The only thing you truly keep is that which you give away.
I have heard it said many times in different ways but never really understood it until now. How can you keep what you’ve given away? It sounds like a paradox. It’s difficult to wrap your head around it. Probably because we tend to think materialistically. In today’s world goods are exchanged and gifts are given but you only have what you receive. What you give is gone, passed along to someone else. This materialistic interpretation misses an entire dimension of giving and I pose the only true dimension of giving, if giving is the purpose of the action at all.
Change the Perception on Possessions
Even the dictionary definition of ‘giving’ limits the action to a material interpretation. According to Google, the infinitive ‘to give’ is defined as the free transfer of the ‘possession of something to someone.’ This surface interpretation is not false, but it does overlook the most important and valuable aspect of giving, the aspect of giving that extends beyond the material to the spiritual realm. Oh, does the term ‘spiritual’ make you uncomfortable? Then, let’s just use the sister term ‘consciousness’ so we can move the discussion forward.
While many balk at the suggestion of spirit, they cannot deny the workings of ‘consciousness.’ Imagine measuring joy, pain, or love, subjectivity aside. You cannot deny that emotion exists, although proving it scientifically is out of the question even with modern medical technology at our full disposal. The act of giving for the giver is an expression, a desire to build a connection or fulfill someone’s need. It is a selfless gesture, an act of empathy and compassion. To what degree, with what intensity, prompted by which intention, only the giver truly can know. Birthdays, Christmas, house warmings, and baby showers; who can deny the excitement, the anticipation, the happiness, or the real connections developed consequent to the act of giving.
Is the gift itself more important than the action of giving?
However, it isn’t always a positive experience. How a gift is received has a lot to do with the expectations of the recipient. If I give my 15-year old the Chronicles of Narnia series when all he really wanted was an iPad, that gift as amazing as it is (I loved those books!), won’t likely be well-received. Perhaps the Chronicles of Narnia in an Amazon Kindle would have been a better way to go. The point is should any gift ever be measured by how well it is received? Does how it is received diminish in any way the action of giving? This leads me to realize that receiving a gift graciously can also be a gift–a gift back to the giver. I have a sister whose sole enjoyment is in giving gifts. She has no qualms about the expense. Her joy resides in satisfying the needs of the recipient. Repayment for her is a sincere thank you and knowledge that the gift has been appreciated or is of benefit.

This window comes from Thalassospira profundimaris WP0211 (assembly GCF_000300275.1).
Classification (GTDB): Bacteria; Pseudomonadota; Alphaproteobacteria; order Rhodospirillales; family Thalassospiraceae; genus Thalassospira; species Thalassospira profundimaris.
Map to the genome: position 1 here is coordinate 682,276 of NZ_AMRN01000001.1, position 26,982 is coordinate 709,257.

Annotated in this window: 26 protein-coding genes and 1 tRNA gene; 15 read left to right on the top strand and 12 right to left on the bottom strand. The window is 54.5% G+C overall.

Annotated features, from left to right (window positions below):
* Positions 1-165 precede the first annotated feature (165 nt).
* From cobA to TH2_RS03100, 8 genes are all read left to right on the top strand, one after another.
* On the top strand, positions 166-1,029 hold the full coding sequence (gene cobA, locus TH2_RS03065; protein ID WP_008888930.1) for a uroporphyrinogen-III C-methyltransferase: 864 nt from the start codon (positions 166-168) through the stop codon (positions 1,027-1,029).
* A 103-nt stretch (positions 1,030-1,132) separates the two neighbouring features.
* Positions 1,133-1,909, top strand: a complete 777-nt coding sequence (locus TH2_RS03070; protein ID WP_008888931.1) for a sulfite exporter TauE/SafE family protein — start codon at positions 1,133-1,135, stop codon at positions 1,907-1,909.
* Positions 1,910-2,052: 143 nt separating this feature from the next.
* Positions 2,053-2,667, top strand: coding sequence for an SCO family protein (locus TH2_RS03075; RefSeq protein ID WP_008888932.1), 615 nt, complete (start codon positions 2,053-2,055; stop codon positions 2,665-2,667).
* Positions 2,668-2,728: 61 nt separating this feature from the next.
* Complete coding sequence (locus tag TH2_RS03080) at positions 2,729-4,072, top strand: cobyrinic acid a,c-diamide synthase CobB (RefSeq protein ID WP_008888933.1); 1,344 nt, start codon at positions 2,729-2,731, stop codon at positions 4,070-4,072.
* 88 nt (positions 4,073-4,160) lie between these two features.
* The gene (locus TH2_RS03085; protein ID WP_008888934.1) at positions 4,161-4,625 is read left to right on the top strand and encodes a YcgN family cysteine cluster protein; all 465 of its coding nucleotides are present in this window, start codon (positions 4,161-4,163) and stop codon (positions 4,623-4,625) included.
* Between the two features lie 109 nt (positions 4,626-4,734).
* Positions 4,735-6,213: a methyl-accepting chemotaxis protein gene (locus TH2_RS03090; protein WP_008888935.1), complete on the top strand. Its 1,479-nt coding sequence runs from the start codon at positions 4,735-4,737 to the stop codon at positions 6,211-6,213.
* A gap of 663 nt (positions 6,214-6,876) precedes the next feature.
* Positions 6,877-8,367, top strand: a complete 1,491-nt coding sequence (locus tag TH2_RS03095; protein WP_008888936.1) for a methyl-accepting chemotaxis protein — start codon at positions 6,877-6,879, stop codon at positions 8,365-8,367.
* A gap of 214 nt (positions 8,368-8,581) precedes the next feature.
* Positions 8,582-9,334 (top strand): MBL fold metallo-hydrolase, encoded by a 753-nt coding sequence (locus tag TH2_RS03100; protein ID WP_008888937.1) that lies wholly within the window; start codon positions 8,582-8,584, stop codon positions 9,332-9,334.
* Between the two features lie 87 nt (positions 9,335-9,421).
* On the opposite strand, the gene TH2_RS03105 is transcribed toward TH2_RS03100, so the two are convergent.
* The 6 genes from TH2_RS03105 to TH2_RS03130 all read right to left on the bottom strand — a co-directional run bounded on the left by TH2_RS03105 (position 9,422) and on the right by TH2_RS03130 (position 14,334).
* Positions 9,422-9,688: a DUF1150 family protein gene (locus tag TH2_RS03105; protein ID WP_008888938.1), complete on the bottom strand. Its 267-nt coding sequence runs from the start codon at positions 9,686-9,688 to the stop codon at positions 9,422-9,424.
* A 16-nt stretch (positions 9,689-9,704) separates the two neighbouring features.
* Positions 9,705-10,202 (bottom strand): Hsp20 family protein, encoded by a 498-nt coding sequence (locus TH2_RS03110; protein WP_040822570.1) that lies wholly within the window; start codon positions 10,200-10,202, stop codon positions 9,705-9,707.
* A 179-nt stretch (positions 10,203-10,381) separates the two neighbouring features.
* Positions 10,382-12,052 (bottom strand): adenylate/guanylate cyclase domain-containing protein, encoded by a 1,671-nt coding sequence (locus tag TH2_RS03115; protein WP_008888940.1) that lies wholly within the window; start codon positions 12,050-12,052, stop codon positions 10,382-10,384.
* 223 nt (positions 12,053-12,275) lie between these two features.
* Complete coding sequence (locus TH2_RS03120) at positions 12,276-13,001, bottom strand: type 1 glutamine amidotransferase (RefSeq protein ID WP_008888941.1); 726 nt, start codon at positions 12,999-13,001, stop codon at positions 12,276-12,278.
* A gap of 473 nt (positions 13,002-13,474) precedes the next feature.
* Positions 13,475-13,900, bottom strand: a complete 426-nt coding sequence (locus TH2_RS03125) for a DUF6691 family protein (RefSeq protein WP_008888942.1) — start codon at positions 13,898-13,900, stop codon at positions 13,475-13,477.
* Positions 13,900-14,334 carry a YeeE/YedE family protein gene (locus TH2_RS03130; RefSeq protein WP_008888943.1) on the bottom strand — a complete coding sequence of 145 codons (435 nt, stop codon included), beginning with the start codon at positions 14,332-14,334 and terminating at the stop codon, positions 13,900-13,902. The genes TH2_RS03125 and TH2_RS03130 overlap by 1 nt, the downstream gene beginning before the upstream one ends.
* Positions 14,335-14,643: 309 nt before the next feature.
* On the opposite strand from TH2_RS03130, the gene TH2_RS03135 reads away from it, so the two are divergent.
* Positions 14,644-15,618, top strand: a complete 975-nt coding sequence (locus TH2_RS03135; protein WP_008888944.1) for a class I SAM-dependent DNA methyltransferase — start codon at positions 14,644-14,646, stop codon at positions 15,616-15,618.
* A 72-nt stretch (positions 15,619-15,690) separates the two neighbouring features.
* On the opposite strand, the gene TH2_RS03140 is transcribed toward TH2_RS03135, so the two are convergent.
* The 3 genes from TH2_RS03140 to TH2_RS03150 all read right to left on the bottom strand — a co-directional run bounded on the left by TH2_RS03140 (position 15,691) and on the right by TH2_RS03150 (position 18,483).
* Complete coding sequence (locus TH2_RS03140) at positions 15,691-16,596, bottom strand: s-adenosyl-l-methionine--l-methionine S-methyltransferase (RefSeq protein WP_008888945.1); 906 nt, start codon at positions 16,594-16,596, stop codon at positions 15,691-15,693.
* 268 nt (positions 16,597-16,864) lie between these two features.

True giving is a selfless action,Marlyn
an act of empathy and compassion.
An Exchange Beyond the Material
So, I’ve established that this exchange beyond the material does exist. However, I’m still trying to grasp my initial claim, that the only thing you truly keep is that which you give away. If I give my money to someone in need, that money is gone. If I give my computer or my car or anything that I own, I won’t have that item in my possession anymore. But I will still hold the feeling and memory of giving. Also long after the object has been donated, tossed, broken or torn, the connections created by giving continue to exist and grow. What’s more, at some point in time, material items will no longer serve me. The material of this world will mean nothing. No one can escape the inevitability of death. When we cross that line, our homes, our designer boots and bags, gold jewelry and bank accounts, will all be left behind. Our physical bodies will be left as well, covered by soil, returning to soil.
At that point all that I had had in my possession will no longer be mine. However, what I gave away and the impact it had on the lives that my gift touched, that will still be with me. Some of the best gifts aren’t even material items. For example, I could gift my time or my skills without expectation of material recompense. I could gift words of kindness, support, or inspiration. I could gift knowledge by teaching. And once given, my time would be gone but my knowledge or my words of kindness just might linger in the hearts of those who received. And this is precisely how it is true that what I keep is only what I’ve given away.